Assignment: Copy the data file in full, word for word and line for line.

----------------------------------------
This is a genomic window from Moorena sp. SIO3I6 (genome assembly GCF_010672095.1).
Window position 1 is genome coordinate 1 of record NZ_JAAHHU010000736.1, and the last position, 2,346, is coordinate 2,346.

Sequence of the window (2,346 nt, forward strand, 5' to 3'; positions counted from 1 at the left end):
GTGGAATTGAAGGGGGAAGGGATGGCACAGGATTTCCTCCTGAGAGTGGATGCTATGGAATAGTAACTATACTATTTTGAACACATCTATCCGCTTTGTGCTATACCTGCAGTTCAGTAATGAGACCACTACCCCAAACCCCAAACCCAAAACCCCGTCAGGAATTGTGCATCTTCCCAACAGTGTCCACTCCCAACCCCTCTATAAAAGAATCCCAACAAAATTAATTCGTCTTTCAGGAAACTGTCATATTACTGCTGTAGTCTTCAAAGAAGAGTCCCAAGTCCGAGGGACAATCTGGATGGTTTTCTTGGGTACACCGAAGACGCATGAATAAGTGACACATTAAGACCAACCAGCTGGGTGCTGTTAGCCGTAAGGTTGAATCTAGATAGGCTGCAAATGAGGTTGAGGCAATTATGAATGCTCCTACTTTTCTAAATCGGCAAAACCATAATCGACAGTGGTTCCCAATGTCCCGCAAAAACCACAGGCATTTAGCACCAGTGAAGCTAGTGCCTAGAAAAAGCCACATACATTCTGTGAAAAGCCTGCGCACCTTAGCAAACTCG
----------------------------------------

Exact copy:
This is a genomic window from Moorena sp. SIO3I6 (genome assembly GCF_010672095.1).
Window position 1 is genome coordinate 1 of record NZ_JAAHHU010000736.1, and the last position, 2,346, is coordinate 2,346.

Sequence of the window (2,346 nt, forward strand, 5' to 3'; positions counted from 1 at the left end):
GTGGAATTGAAGGGGGAAGGGATGGCACAGGATTTCCTCCTGAGAGTGGATGCTATGGAATAGTAACTATACTATTTTGAACACATCTATCCGCTTTGTGCTATACCTGCAGTTCAGTAATGAGACCACTACCCCAAACCCCAAACCCAAAACCCCGTCAGGAATTGTGCATCTTCCCAACAGTGTCCACTCCCAACCCCTCTATAAAAGAATCCCAACAAAATTAATTCGTCTTTCAGGAAACTGTCATATTACTGCTGTAGTCTTCAAAGAAGAGTCCCAAGTCCGAGGGACAATCTGGATGGTTTTCTTGGGTACACCGAAGACGCATGAATAAGTGACACATTAAGACCAACCAGCTGGGTGCTGTTAGCCGTAAGGTTGAATCTAGATAGGCTGCAAATGAGGTTGAGGCAATTATGAATGCTCCTACTTTTCTAAATCGGCAAAACCATAATCGACAGTGGTTCCCAATGTCCCGCAAAAACCACAGGCATTTAGCACCAGTGAAGCTAGTGCCTAGAAAAAGCCACATACATTCTGTGAAAAGCCTGCGCACCTTAGCAAACTCG